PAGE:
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Navier stokes and pressure on objects

  1. Jan 19, 2010 #1
    Hi every one, im having a few problems with some research im doing. I put this in the PDE section as it seams related, but it is for a specific application and im not sure that it wouldn't be better suited to the mechanical engineering section.

    I am wanting to find the pressure distribution in a 2d flow that moves around a corner (ie bend in a pipe)
    I have been using flexPDE to solve naiver stokes with FEM. however, i am unsure how to incorporate pressure.
    the software examples do one thing my supervisor suggests another.

    First my supervisor is saying to use Bernoulli dynamic pressure. But i feel he is confusing something as that is more related to potential pressure rather than actual

    pressure. also due to "no slip" the pressure on the wall would always be 0.
    also not to mention using this alone mean the software can close on a solution.
    I suspect we need to solve for the static pressure in the system but I dont know how.

    secondly the software examples assume slight compressibility of the fluid.
    they give:

    defining a hypothetical equation of state

    1) p(dens) = p0 + L*(dens-dens0)

    " where p0 and dens0 represent a reference density and pressure, and L is a large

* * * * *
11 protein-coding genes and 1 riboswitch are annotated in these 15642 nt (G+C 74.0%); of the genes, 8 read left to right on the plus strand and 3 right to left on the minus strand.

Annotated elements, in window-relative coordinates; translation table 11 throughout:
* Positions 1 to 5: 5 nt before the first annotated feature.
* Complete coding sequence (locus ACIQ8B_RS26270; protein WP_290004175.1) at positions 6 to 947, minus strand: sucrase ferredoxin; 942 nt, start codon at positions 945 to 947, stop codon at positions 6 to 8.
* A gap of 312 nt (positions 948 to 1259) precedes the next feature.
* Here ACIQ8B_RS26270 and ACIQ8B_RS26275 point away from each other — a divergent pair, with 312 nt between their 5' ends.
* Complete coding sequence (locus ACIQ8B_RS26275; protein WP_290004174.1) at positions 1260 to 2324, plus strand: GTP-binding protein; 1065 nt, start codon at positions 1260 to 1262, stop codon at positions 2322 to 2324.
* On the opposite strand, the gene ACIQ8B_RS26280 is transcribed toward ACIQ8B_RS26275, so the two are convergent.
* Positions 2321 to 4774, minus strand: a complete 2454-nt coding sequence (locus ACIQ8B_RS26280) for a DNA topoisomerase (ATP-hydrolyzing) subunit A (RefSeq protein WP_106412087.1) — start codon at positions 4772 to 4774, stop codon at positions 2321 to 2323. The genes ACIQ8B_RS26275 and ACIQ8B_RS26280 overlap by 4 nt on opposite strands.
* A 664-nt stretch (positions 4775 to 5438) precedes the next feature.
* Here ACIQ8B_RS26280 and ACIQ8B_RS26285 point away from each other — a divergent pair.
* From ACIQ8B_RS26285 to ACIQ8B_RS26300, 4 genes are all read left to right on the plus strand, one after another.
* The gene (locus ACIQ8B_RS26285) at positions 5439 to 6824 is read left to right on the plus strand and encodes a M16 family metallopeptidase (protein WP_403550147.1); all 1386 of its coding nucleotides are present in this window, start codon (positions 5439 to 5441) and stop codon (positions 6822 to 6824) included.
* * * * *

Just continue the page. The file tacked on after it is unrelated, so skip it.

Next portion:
number representing a strong response of pressure to changes of density. L is
    chosen large enough to enforce the near-incompressibility of the fluid, yet not
    so large as to erase the other terms of the equation in the finite precision
    of the computer arithmetic."

    The compressible form of the continuity equation

    2) dt(dens) + div(dens*U) = 0

    (U is a velocty vector field it seams, and dt(dens)= ddens/dt, i am unsure what they mean by p(dens))

    they then do some magic and come out with

    dt(p) = -L*dens0*div(U)


    3) div(grad(p)) = M*div(U)

    what I understand is vaguely how they formed the first and second equation, and how they got from dt(p)= div(grad(p))

    I dont understand how to get from 1 and 2 to 3, or how to get usable real world value predictions from this as L / M is assumed
    I suspect that this is only used to find a vague distribution and to enforce continuity in the equation.

    any help in unraveling this for me would be much appreciated thank you in advance

  2. jcsd
  3. Jan 21, 2010 #2
    For the incompressible case, you can use:
    [tex]\nabla_{i}\cdot [u_{i,t}+u_{j}\nabla_{j}u_{i}]=\nabla_{i}[-p_{,i}/\rho+\nu \Delta u_{i}][/tex]
    Then you have:
    [tex]\Delta p=-\rho \nabla_{i}\nabla_{j} (u_{i}u_{j})[/tex]
    But I'm quite sure conventional CFD software doesn't calulate pressure that way. Instead, it is included among the dependent variables
  4. Jan 21, 2010 #3
    Hi gato thanks for the reply.

    Just to make sure i understand what you mean...
    deltaP = -p div(uj ui) ?

    also how would you include Pressure as a dependent variable? wouldn't you require 3 equations to solve for 3 unknowns? Vx Vy and P?

  5. Jan 22, 2010 #4
    you DO have 3 equations:
    [tex]u_{t}+uu_{x}+vu_{y}=-p_{x}/\rho+\nu\Delta u[/tex]
    [tex]v_{t}+uv_{x}+vv_{y}=-p_{y}/\rho+\nu\Delta v[/tex]
    Eliminating p using third equation leads to the identity just stated. Anyhow, best way is to check how other people are doing that. There are lots of codes available. If you want to use a predefined one, use comsol multiphysics for example. If you want to do your own, you might try looking this
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